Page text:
On Friday, the New Yorker ran an excerpt from the second chapter of my new book, A World Without Email. This chapter focuses on an aspect of the email revolution that’s often overlooked in our discussion of this tool: the ways in which it makes us miserable.
I open the piece by reviewing studies that quantify what many of us have learned through personal experience, which is that the more time we spend emailing, the less happy and more stressed we become.
As I then elaborate:
“Given these stakes, it’s all the more surprising that we spend so little time trying to understand the source of this discontent. Many in the business community tend to dismiss the psychological toll from e-mail as an incidental side effect caused by bad in-box habits or a weak constitution. I’ve come to believe, however, that much deeper forces are at play in generating our mismatch with this tool, including some that get at the very core of what drives us as humans.”
These deeper forces include a fundamental mismatch between the social circuits etched in our brains through evolution and the artificial communication environment cultivated by email. As I detail, our brains take one-on-one interaction extremely seriously, as maintaining strong tribal bonds was critical to Paleolithic survival.
Email, by contrast, creates a setting in which these conversations arrive faster than we can keep up, as demonstrated by our ever-growing inboxes. To our ancient social circuits this is an emergency, leading to a gnawing sense of impending, amorphous danger.
You can, of course, tell yourself that emails are not life and death, but according to research I cite, it’s hard to convince the rest of your brain that this is really true:
“When you skip a meal, telling your rumbling stomach that food is coming later in the day, and therefore that it has no reason to fear starvation, doesn’t alleviate the powerful sensation of hunger. Similarly, explaining to your brain that the neglected interactions reflected by your overfilled in-box have little to do with the health of your relationships doesn’t seem to prevent a corresponding sense of background anxiety.”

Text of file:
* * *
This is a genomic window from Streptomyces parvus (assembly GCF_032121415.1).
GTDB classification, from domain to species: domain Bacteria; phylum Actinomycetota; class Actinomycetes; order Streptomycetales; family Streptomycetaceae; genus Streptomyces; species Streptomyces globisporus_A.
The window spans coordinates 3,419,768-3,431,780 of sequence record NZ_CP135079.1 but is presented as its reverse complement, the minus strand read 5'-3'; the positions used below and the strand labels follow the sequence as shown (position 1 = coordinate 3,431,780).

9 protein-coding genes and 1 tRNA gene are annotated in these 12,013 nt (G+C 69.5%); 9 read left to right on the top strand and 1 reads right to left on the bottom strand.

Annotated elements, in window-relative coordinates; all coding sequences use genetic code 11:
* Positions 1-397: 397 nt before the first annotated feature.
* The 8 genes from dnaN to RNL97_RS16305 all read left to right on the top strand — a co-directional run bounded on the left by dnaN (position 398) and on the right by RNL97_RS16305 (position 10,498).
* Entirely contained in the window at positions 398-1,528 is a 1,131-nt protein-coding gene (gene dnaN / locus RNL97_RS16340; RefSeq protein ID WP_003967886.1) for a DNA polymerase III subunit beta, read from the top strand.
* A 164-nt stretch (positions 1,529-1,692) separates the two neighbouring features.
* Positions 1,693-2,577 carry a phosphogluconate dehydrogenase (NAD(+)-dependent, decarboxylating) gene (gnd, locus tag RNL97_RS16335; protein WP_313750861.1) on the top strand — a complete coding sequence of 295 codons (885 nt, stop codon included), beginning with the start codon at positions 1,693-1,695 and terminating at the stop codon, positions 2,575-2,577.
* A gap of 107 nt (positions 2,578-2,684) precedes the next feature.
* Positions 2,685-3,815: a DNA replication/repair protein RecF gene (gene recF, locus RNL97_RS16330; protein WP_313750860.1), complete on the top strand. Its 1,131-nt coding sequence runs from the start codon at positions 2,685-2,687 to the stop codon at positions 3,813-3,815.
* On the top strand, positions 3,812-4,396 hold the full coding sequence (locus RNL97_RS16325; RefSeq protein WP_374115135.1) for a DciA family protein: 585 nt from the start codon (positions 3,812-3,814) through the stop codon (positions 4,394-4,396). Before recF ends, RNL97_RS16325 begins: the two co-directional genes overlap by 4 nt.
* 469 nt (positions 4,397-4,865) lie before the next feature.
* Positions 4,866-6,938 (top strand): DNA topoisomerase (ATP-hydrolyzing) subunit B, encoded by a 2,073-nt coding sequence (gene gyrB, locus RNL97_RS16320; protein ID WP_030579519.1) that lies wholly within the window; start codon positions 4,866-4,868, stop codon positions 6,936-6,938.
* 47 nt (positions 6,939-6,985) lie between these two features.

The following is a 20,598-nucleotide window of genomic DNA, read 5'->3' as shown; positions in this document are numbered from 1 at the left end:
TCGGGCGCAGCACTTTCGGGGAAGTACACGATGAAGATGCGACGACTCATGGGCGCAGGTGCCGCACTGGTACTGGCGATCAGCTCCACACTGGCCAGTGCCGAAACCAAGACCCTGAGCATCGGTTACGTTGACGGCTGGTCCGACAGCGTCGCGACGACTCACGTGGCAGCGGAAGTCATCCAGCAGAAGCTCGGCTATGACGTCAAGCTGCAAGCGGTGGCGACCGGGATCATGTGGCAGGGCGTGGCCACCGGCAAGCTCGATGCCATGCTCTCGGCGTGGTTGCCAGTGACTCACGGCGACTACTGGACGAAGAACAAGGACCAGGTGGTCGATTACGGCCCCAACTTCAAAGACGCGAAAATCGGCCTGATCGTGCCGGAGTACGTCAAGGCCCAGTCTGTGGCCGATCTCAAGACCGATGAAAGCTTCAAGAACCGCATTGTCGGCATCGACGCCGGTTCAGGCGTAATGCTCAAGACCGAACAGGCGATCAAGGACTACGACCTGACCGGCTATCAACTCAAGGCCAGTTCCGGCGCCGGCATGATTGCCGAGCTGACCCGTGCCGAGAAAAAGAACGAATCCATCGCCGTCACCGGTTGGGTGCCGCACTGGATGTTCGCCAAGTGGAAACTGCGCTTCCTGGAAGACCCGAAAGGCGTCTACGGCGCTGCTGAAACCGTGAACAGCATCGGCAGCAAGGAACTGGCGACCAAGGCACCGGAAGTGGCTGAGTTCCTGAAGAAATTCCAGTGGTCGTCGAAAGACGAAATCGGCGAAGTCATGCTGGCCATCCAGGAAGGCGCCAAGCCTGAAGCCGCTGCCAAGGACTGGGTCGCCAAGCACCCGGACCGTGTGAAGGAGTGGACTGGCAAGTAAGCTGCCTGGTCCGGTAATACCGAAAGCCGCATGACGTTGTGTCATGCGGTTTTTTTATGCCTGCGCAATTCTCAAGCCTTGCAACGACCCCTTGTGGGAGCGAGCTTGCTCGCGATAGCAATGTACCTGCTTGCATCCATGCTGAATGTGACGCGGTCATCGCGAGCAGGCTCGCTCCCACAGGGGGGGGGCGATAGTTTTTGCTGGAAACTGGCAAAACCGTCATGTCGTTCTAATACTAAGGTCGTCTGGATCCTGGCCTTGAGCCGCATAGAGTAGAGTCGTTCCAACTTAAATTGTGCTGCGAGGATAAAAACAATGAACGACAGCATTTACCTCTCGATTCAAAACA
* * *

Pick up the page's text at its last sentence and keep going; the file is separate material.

We shouldn’t ignore the psychological impacts of the way we work. A successful professional environment is one in which not only do we get things done, but we’re able to do so in a manner that’s sustainable to the human brains involved.
“We’re miserable,” I conclude, “because we’ve accidentally deployed a literally inhumane way to collaborate.”
The solution here is clear, we have to build specific alternatives to the hyperactive hive mind workflow that conquered the knowledge sector once tools like email and Slack arrived.
Now if only someone had written a whole book about what that might look like…
Speaking of A World Without Email, I would be remiss if I didn’t mention one more time that if you order the book today (Monday) or tomorrow (Tuesday), you’ll gain access to my Email Academy video series that walks you through how to put the main ideas of the book into immediate action (see here for details on how to register your order). We even made the video clips sharable, so you can use them to try to convert your colleagues into a more enlightened way to work.
More importantly, of course, these early orders really help a book gain momentum, so the even larger “bonus” here is my sincere thanks.